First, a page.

Sunday, December 16, 2007

In U.S. rich are getting rich are getting richer faster

It seems that the rich are not facing any problems because of the U.S. expenditures on defence. No doubt many actually profit. One wonders about the long term problems of such expenditures. Will personal and government debt ultimately cause problems in the US economy.
There seems little movement towards any narrowing of income gaps in the US. No doubt the market moves in mysterious ways its wonders to perform and it would be sinful to try to change that! Of course markets and crony capitalism have little to do with one another as any libertarian would tell me!

NY Times, December 15, 2007
Report Says That the Rich Are Getting Richer Faster, Much Faster

The increase in incomes of the top 1 percent of Americans from 2003 to
2005 exceeded the total income of the poorest 20 percent of Americans,
data in a new report by the Congressional Budget Office shows.

The poorest fifth of households had total income of $383.4 billion in
2005, while just the increase in income for the top 1 percent came to
$524.8 billion, a figure 37 percent higher.

The total income of the top 1.1 million households was $1.8 trillion,
18.1 percent of the total income of all Americans, up from 14.3 percent

of all income in 2003. The total 2005 income of the three million
individual Americans at the top was roughly equal to that of the bottom

166 million Americans, analysis of the report showed.

The report is the latest to document the growing concentration of
at the top, a trend that President Bush said last January had been
way for more than 25 years.

Earlier reports, based on tax returns, showed that in 2005 the top 10
percent, top 1 percent and fractions of the top 1 percent enjoyed their

greatest share of income since 1928 and 1929.

The budget office report takes into account a broader definition of
income than tax returns that is known as comprehensive income. It
includes untaxed Social Security benefits, welfare, food stamps and
of the value of Medicare benefits, giving a fuller picture of incomes
the bottom than tax data.

Much of the increase at the top reflected the rebound of the stock
market after its sharp drop in 2000, economists from across the
political spectrum said. About half of the income going to the top 1
percent comes from investments and business.

In addition, Congress in 2003 cut taxes on long-term capital gains and
most dividends, which advocates said would encourage people to turn
untaxed wealth into taxable income. Some economists have said that the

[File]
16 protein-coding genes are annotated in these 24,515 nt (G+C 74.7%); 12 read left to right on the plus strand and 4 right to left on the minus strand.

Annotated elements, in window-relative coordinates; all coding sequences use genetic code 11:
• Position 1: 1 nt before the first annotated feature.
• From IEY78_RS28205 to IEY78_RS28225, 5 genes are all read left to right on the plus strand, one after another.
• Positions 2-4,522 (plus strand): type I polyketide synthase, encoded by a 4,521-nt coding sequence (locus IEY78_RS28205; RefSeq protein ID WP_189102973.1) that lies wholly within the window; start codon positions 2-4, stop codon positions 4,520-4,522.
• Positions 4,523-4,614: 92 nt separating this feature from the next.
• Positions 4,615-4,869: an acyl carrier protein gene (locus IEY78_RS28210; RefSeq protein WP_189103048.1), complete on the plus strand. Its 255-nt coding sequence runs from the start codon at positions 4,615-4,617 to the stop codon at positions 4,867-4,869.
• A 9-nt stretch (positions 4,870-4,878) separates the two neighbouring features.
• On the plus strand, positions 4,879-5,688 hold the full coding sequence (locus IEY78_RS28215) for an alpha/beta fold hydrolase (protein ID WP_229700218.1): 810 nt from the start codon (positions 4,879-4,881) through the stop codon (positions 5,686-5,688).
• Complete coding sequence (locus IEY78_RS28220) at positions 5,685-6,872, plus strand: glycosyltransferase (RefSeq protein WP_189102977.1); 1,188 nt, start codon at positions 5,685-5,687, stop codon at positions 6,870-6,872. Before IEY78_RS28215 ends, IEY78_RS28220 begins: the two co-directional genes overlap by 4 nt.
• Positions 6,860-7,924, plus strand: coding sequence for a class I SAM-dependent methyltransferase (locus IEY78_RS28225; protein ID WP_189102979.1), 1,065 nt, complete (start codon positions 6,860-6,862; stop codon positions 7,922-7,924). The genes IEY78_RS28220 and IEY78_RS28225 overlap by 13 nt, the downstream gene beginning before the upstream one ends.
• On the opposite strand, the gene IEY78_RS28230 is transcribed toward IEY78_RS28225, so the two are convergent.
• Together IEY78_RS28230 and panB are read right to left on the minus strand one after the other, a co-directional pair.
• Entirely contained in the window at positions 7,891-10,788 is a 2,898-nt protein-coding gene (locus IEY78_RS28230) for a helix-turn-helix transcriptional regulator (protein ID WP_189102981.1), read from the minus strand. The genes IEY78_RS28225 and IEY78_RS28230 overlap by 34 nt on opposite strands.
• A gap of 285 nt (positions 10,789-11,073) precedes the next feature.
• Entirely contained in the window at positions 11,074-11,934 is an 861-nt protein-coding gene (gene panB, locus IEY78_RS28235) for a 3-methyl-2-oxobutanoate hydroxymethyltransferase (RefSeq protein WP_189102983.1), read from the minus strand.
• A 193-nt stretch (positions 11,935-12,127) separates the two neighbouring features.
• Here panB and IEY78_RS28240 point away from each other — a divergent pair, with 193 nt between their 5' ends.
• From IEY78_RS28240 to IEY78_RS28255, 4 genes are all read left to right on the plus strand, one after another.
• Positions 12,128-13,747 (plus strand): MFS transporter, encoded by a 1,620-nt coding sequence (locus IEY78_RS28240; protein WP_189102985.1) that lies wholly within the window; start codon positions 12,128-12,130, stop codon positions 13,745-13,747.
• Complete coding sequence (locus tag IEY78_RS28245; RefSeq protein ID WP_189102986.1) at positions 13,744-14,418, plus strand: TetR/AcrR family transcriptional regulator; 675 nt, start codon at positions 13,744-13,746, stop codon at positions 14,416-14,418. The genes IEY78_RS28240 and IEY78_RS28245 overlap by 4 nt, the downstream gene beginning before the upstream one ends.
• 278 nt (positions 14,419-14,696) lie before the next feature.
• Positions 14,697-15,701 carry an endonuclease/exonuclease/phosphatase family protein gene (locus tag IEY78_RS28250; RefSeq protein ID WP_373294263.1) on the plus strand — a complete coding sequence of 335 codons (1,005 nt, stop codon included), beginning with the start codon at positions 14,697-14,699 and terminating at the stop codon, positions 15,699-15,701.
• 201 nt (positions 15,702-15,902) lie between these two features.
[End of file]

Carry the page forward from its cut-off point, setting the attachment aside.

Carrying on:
increase in incomes at the top is illusory and is in good part simply
converting untaxed assets into taxed income to take advantage of
tax rates.

The Congressional Budget Office report made no attempt to explain the
increases in income in its annual report on effective federal tax rates

paid by people at different income levels.

Asked how much of the increase at the top was from the tax cuts rather
than market gains, Peter R. Orszag, the budget office director, said,
can’t give you an answer to that because we just don’t know.”

Chris Frenze, Republican staff director for the Congressional Joint
Economic Committee, said the increase in top incomes is much more
if viewed over longer time periods. Since 2000, he said, the average
income of the top 1 percent has risen $97,900, or 6.7 percent, the same

percentage increase this group had from 1992 to 1997.

Jared Bernstein, an economist at the Economic Policy Institute in
Washington who characterizes the Bush administration’s policies as
economics, based on You (Are) On Your Own, said the differences in
income growth explained why so many Americans have told pollsters that
they are feeling squeezed.

“A lot of people justifiably feel they are working harder and
they are baking a bigger and better pie, and yet their slice is not
growing much at all,” Mr. Bernstein said. “It is meaningless to
and low-income families to say we have a great economy because their
economy looks so much different than folks at the top of the scale
because this is an economy that is working, but not working for

At every income level Americans had more income, after adjusting for
inflation in 2005 than in 2003, but the increases ranged from almost
imperceptible for the poor to modest for the middle class and largest
for those at the top.

On average, incomes for the top 1 percent of households rose by
each, or 42.6 percent after adjusting for inflation. The incomes of the

poorest fifth rose by $200, or 1.3 percent, and the middle fifth
increased by $2,400 or 4.3 percent.

The share of all federal taxes paid by the top 1 percent grew, but only

slightly more than half the rate of their growth in incomes because of
the tax rate cuts. The top 1 percent paid 27.6 percent of all federal
taxes in 2005, up from 22.9 percent in 2003, while the share paid by
middle fifth of taxpayers declined to 9.3 percent from 10 percent in

The share of their income that the top 1 percent paid in all federal
taxes and in income taxes fell. The total tax rate dropped 1.8
percentage points, to 31.2 percent, from 2003 to 2005 while their
average income tax rate declined one percentage point, to 19.4 percent,

largely because of the cuts in taxes on capital gains and dividends.

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